Not that it's stopping them. In the year ended Feb. 28, more than 200,000 students in New Oriental classrooms across China devoted weeks or months to cramming vocabulary words and learning shortcuts that help them respond with the accuracy of IBM's (IBM) Watson computer on English-language standardized tests—whether they understand the material or not. New Oriental delivers tiger test prep for tiger parents, dominating the fast-growing market for grooming Chinese students for U.S. entrance exams and fending off American competitors such as Washington Post's (WPO) Kaplan and The Princeton Review (REVU), which have been trying to elbow their way into the lucrative Chinese test preparation business. New Oriental's courses, which are taught primarily in Chinese, rely on exhaustive dissection of old test questions to help inflate students' scores. And because they're so superbly trained to beat the exams, New Oriental students with shaky English not only get into selective U.S. colleges but also test out of the transitional programs many schools have for foreign students who don't speak English well.
"New Oriental seems to have cracked the SAT code," says Phillip Muth, associate dean for admissions at the University of Virginia in Charlottesville. Its 1,200 applicants from China this year had an average of 610 out of 800 on the SAT's reading section and 670 in writing, as opposed to 641 in reading and 650 in writing for U.S. applicants. In math, they achieved an average of 783, compared with 669 for U.S. students. When the students arrive on campus, Muth continues, "You can tell immediately that English isn't their first language."
Josh Ferchau, coordinator for international admission at Knox College in Galesburg, Ill., has seen Chinese applicants improve TOEFL scores 20 points in a month. "That's pretty incredible," he says. "I'm sure a lot of that can be attributed to how they prepare for tests."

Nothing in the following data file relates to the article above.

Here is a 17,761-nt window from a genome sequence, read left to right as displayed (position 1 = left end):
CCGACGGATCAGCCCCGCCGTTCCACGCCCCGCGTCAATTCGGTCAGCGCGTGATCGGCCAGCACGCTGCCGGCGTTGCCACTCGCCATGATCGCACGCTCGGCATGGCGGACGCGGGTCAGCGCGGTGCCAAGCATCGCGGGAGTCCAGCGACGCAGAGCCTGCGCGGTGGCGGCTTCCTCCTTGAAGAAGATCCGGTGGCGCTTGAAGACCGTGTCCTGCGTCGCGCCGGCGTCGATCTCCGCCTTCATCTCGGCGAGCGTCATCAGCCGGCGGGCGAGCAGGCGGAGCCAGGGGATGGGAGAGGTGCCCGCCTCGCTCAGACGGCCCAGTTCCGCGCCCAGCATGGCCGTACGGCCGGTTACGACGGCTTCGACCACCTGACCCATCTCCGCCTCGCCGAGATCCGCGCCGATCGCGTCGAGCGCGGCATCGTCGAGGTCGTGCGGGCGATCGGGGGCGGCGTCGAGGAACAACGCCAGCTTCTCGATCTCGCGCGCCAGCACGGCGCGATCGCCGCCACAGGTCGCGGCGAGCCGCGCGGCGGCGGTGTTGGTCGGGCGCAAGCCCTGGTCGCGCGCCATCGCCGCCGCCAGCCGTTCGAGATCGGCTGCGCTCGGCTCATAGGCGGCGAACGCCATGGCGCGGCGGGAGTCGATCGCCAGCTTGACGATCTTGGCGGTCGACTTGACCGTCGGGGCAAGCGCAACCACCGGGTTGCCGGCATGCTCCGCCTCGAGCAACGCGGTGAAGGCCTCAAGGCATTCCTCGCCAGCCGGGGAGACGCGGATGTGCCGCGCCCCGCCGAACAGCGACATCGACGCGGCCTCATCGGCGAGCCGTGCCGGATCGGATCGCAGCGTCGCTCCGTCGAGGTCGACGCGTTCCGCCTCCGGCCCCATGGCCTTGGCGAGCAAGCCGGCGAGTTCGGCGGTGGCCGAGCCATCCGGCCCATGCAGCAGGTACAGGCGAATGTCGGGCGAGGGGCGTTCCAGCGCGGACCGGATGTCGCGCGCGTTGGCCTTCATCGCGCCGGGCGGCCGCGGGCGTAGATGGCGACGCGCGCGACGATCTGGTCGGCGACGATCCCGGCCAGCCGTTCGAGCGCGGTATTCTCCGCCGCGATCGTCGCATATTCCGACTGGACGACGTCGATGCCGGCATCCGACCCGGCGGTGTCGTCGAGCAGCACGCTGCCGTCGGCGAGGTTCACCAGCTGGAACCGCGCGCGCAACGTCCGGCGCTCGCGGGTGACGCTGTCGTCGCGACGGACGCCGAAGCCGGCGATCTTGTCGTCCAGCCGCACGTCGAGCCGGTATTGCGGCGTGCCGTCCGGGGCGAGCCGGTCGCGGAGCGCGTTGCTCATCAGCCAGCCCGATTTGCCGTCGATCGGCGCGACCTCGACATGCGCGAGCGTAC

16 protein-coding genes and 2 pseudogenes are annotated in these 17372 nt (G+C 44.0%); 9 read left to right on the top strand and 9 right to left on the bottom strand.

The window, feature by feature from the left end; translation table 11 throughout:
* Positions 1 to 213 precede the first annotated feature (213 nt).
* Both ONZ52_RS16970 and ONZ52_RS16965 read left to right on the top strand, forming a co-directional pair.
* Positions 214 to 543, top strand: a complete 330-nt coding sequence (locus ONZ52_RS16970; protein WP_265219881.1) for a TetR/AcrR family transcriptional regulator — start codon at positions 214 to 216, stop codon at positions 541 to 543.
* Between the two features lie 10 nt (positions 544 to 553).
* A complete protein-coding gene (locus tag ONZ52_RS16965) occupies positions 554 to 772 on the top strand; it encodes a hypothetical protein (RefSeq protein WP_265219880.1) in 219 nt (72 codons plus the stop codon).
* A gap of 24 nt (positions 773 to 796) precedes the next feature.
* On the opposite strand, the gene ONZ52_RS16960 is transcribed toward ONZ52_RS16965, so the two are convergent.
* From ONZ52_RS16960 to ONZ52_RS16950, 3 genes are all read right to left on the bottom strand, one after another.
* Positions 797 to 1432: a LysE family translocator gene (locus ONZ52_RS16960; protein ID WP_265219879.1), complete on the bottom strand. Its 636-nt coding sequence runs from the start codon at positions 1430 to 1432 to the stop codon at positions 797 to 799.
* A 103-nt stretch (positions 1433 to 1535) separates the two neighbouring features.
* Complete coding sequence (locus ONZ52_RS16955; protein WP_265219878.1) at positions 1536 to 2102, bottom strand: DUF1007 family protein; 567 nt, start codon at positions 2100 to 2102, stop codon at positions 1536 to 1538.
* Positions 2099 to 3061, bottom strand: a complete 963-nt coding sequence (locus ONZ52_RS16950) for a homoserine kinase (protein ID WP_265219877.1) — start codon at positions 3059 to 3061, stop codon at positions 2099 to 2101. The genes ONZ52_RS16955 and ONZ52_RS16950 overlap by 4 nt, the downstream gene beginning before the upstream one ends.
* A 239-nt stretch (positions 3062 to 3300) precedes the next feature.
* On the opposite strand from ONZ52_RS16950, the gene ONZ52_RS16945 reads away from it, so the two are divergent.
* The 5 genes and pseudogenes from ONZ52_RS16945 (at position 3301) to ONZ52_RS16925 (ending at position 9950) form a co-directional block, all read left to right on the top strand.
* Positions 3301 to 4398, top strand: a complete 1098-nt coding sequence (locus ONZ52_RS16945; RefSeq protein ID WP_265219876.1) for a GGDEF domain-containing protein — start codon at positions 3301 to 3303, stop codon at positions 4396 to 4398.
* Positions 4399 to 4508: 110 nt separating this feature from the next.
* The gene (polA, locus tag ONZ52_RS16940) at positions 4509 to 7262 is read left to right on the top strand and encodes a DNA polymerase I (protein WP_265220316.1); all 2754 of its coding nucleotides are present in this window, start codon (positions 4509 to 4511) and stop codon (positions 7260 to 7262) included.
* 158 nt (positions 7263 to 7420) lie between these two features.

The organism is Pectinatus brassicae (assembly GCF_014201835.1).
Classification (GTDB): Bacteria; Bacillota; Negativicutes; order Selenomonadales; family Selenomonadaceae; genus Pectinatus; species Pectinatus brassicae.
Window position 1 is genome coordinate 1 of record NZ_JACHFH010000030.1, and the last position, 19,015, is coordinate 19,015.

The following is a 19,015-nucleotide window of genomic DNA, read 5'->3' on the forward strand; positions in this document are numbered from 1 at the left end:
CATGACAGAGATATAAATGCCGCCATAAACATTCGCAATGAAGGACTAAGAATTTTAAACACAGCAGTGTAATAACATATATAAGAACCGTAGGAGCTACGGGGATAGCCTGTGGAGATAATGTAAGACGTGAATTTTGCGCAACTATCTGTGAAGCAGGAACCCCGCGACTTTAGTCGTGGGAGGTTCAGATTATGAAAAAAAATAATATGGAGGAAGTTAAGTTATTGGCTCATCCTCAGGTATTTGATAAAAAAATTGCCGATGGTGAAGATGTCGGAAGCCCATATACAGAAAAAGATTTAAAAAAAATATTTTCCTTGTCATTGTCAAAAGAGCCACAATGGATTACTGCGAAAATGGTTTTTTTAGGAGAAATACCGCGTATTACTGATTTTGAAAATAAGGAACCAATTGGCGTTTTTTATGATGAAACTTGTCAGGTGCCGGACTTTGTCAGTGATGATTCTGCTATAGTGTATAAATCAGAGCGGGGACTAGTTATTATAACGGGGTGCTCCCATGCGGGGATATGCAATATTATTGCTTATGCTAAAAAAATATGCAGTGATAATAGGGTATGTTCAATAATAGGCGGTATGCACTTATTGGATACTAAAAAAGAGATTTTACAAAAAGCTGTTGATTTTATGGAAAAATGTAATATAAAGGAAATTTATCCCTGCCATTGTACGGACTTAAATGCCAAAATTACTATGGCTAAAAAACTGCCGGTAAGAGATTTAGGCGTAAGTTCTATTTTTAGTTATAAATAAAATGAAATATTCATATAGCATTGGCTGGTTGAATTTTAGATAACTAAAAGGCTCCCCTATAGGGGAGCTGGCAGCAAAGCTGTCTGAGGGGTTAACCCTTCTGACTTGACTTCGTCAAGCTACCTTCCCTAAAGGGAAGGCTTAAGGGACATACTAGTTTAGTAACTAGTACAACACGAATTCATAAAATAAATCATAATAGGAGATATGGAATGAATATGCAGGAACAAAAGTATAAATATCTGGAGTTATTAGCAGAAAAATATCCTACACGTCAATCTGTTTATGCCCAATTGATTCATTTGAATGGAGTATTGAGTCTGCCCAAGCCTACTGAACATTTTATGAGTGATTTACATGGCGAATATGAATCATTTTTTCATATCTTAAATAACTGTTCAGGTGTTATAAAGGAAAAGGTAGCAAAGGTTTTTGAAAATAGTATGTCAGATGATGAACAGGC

Around scenic West Lake in Hangzhou, the capital of Zhejiang province in eastern China, the magnolias are budding. Young couples push strollers, while seniors limber up with tai chi poses or play traditional musical instruments. Over green tea and spicy scallops, Xie Jinzheng, one of New Oriental's star teachers, explains how to beat the TOEFL's oral section.
The company seeks bright, gregarious college students and recent graduates such as 24-year-old Xie and encourages them to approach their classes with humor and passion. New Oriental has its own inventory of jokes, and it urges teachers to search for others on the Internet or in books. New Oriental students post their favorites online, such as one teacher's quip that "PhD" stands for "permanent head damage," and "MBA" for "married but available." The company also motivates teachers to boost their students' scores by tying their compensation to student evaluations. Since the bonus is linked to class size, and some courses have as many as 300 students, popular teachers can earn more in incentives than in salaries. Students can also vote to banish teachers from their classes, à la Survivor, though it rarely happens.
Xie has taught the oral section of the TOEFL for New Oriental for three years. Searching for patterns and clues, he's taken the test six times and pored over websites where Chinese students share test questions. His research enabled him to sort the questions used to measure English speaking ability into categories such as "People," "Places," and "Events." He then designed speeches that students can memorize and recite with minor variations in response to any question. For instance, a typical "Places" item might require students to describe their favorite park. Xie suggests the response: "You know, there is a river in the park. After dinner, I want to walk along the bank, and the breath of fresh air can really refresh my mind."